EXPENSIVE EFFECTS. The rankings may well validate the lofty status that Hollywood affords some of its Grade A stars, like Cruise, who commands $20 million or more in salary and a cut of the profits. But it also says a great deal about the kinds of film projects that they choose to create for these biggies. Cruise and Smith share the top spot in large part because of the gigantic special effects and other expenses that go with their films, making them into mega-events with well over $100 million price tags. Cruises' last film, Mission Impossible III, cost $150 million to produce and another $50 million or so to promote. Same for Smith's 2004 flick, I, Robot, which cost $120 million to make.
But the films in which they star in also sell well overseas, where a growing percentage of Hollywood's revenues are now generated. I, Robot sold $347 million worth of tickets worldwide, on top of millions of DVDs in both the U.S. and abroad. When Cruise made War of the Worlds, sales more than doubled overseas and totaled $588.9 million worldwide, according to imdb.com, in no small measure because Cruise shared the film's top billing with director Steven Spielberg. Another ROI finalist, Brad Pitt, had a 30% return on equity for his three films since 2004, which included the sexy shoot-em-up Mr. & Mrs. Smith. That film doubled its $186.3 million U.S. take in large part because of the steamy romance between Pitt and co-star Angelina Jolie.
By contrast, actors like Perry and Sandler, who stars mostly in comedies, rarely get the huge boost from sales in overseas markets, which have traditionally been less receptive to U.S.-style humor. Sandler's film 50 First Dates sold about half the amount of tickets overseas that it sold in the U.S., where it was a $120.7 million blockbuster on a $75 million budget. (Of course, credit his co-star Drew Barrymore, whose name certainly didn't hurt the film.)
PERRY'S PAYOFF. Perry's two films, aimed largely at the U.S. African American audience, didn't play that well overseas. In the U.S., however, they were gold—with Diary of a Mad Black Woman grossing $50.4 million in the U.S. on a $5.5 million budget, and Madea's Family Reunion grossing $63.2 million after costing $6 million to produce. (Because the two films were distributed by independent studio Lionsgate, BusinessWeek also reduced to $20 million the usual $36 million cost of marketing the films.)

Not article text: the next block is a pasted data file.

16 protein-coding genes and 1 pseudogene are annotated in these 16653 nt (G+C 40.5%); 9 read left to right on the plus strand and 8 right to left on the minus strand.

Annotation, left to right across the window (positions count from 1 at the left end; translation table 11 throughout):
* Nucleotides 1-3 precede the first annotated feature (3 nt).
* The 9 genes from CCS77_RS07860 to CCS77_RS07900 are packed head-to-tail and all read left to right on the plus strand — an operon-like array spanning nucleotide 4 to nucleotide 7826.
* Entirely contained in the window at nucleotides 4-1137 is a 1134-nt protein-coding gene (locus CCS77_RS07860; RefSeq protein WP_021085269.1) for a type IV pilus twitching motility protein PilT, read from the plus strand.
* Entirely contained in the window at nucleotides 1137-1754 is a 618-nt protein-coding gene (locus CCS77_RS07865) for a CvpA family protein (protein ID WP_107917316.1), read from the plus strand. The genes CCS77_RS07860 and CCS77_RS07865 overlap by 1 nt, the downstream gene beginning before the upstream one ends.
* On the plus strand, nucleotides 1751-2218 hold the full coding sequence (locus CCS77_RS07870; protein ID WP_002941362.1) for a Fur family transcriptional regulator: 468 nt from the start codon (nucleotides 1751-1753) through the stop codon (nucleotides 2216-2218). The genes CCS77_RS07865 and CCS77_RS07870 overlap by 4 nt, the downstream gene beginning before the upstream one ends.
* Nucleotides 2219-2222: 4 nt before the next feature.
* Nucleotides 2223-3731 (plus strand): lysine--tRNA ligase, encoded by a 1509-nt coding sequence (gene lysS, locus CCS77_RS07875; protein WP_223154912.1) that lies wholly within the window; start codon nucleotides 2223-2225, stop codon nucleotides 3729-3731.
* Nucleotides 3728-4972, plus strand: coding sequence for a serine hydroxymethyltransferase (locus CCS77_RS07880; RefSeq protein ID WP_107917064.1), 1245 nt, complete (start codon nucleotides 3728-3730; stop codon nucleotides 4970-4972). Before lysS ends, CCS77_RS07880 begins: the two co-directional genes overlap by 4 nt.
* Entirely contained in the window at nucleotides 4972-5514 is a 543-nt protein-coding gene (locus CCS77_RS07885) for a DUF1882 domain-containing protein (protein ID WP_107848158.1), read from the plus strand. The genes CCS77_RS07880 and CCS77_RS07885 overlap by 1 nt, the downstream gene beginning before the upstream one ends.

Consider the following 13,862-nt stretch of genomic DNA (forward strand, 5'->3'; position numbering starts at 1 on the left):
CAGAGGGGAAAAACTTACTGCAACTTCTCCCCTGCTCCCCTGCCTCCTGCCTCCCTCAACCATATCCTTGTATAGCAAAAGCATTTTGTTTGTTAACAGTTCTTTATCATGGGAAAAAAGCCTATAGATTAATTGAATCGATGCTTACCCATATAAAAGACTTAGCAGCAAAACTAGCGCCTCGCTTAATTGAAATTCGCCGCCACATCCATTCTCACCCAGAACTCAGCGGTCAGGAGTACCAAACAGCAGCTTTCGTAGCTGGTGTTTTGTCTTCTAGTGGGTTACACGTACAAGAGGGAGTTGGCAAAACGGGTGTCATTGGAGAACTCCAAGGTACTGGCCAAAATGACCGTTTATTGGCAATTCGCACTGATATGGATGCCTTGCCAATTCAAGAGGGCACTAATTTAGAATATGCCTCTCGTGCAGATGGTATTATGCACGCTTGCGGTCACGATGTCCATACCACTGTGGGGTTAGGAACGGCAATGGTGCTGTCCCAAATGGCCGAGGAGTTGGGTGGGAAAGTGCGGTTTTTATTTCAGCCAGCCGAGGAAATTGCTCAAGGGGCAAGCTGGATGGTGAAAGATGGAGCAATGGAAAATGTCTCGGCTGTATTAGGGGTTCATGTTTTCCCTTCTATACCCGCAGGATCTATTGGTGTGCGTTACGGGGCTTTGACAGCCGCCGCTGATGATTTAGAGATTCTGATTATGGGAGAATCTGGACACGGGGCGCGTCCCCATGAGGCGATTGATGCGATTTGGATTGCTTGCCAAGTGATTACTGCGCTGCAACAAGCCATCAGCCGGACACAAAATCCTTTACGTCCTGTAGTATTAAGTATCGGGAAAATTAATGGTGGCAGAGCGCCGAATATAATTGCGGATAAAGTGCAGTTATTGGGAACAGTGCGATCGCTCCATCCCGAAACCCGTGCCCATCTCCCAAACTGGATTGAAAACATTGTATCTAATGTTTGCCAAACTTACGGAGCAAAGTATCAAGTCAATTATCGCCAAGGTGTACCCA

Might there have been other actors BusinessWeek.com should have considered? Undoubtedly. We choose to exclude stars who clearly were not the major reason the film was created or shot. That left off Tobey Maguire, who traipsed around in Spiderman 2 in a costume that any other slightly built actor could have worn. The same goes for young Daniel Radcliffe, who donned Harry Potter's glasses for two of the mega-films since 2004.
As for actors who were part of larger ensemble casts, including Stiller in Meet the Fockers, a judgment was made as to how crucial the star's role was to the film. Stiller's case was helped because he was key to the lunacy of that film. Stiller was also helped because he was the central figure in Dodgeball, a film with a $20 million budget that sold more than $114 million worth of tickets in the U.S.
PIRATE'S BOOTY. The rankings get changed a bit if calculations are made for films since 2000. That would have given Tom Hanks the crown with a staggering 105% return on investment, meaning he doubled the money his studios spent to make his films. He was helped no doubt by the huge success for the 2000 film Castaway, which was made for $90 million but brought in more than $427 million worldwide at the box office alone. And he was one of the two stars in the Spielberg-helmed film Catch Me if You Can, which was made for $52 million and grossed more than $351 million worldwide. Of course, that film also starred Leonardo DiCaprio, no doubt a boost at the box office. Next up would be Johnny Depp, whose films over that period included the 2003 film Pirates of the Caribbean: The Curse of the Black Pearl, which sold more than $652 million worth of tickets worldwide on a $140 million budget.
Of course, by the end of the year, Depp will likely be in an ROI league closer to Hanks and Cruise, and maybe even Tyler Perry. Depp's 32% six-year ROI is already adding points by the hour, it seems, as his latest swashbuckling film, Pirates of the Carribbean: Dead Man's Chest, packs them in. As of July 9, BoxOffice Mojo.com estimates that the film was approaching $140 million at the US box office and $200 million worldwide, despite only opening in a few countries outside the U.S. Disney executives privately figure it could pass $300 million in the U.S., and may well exceed the pirate's ransom collected by the first film. Okay, so the second film cost more than $200 million to produce (compared to about $140 for the first Pirates flick). Still, throw about a zillion DVDs into the mix, and the folks who dragooned Jack Sparrow will be staggering all the way to the bank.